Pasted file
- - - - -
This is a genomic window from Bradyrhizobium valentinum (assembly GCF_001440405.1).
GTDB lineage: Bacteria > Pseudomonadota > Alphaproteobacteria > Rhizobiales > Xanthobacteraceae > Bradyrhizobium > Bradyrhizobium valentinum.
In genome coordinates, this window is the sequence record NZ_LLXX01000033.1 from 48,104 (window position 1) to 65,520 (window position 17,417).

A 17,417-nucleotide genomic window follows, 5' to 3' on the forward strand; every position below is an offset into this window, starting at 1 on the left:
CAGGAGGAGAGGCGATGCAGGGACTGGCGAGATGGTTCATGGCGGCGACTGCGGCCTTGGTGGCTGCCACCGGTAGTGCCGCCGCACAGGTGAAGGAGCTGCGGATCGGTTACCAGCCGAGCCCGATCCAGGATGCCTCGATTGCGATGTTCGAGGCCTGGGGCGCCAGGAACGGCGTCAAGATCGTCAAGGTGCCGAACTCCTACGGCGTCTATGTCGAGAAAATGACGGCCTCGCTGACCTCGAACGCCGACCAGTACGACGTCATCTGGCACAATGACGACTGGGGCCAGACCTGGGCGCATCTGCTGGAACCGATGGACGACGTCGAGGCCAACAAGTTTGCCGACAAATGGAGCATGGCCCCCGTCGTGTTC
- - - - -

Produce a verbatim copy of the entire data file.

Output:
This is a genomic window from Bradyrhizobium valentinum (assembly GCF_001440405.1).
GTDB lineage: Bacteria > Pseudomonadota > Alphaproteobacteria > Rhizobiales > Xanthobacteraceae > Bradyrhizobium > Bradyrhizobium valentinum.
In genome coordinates, this window is the sequence record NZ_LLXX01000033.1 from 48,104 (window position 1) to 65,520 (window position 17,417).

A 17,417-nucleotide genomic window follows, 5' to 3' on the forward strand; every position below is an offset into this window, starting at 1 on the left:
CAGGAGGAGAGGCGATGCAGGGACTGGCGAGATGGTTCATGGCGGCGACTGCGGCCTTGGTGGCTGCCACCGGTAGTGCCGCCGCACAGGTGAAGGAGCTGCGGATCGGTTACCAGCCGAGCCCGATCCAGGATGCCTCGATTGCGATGTTCGAGGCCTGGGGCGCCAGGAACGGCGTCAAGATCGTCAAGGTGCCGAACTCCTACGGCGTCTATGTCGAGAAAATGACGGCCTCGCTGACCTCGAACGCCGACCAGTACGACGTCATCTGGCACAATGACGACTGGGGCCAGACCTGGGCGCATCTGCTGGAACCGATGGACGACGTCGAGGCCAACAAGTTTGCCGACAAATGGAGCATGGCCCCCGTCGTGTTC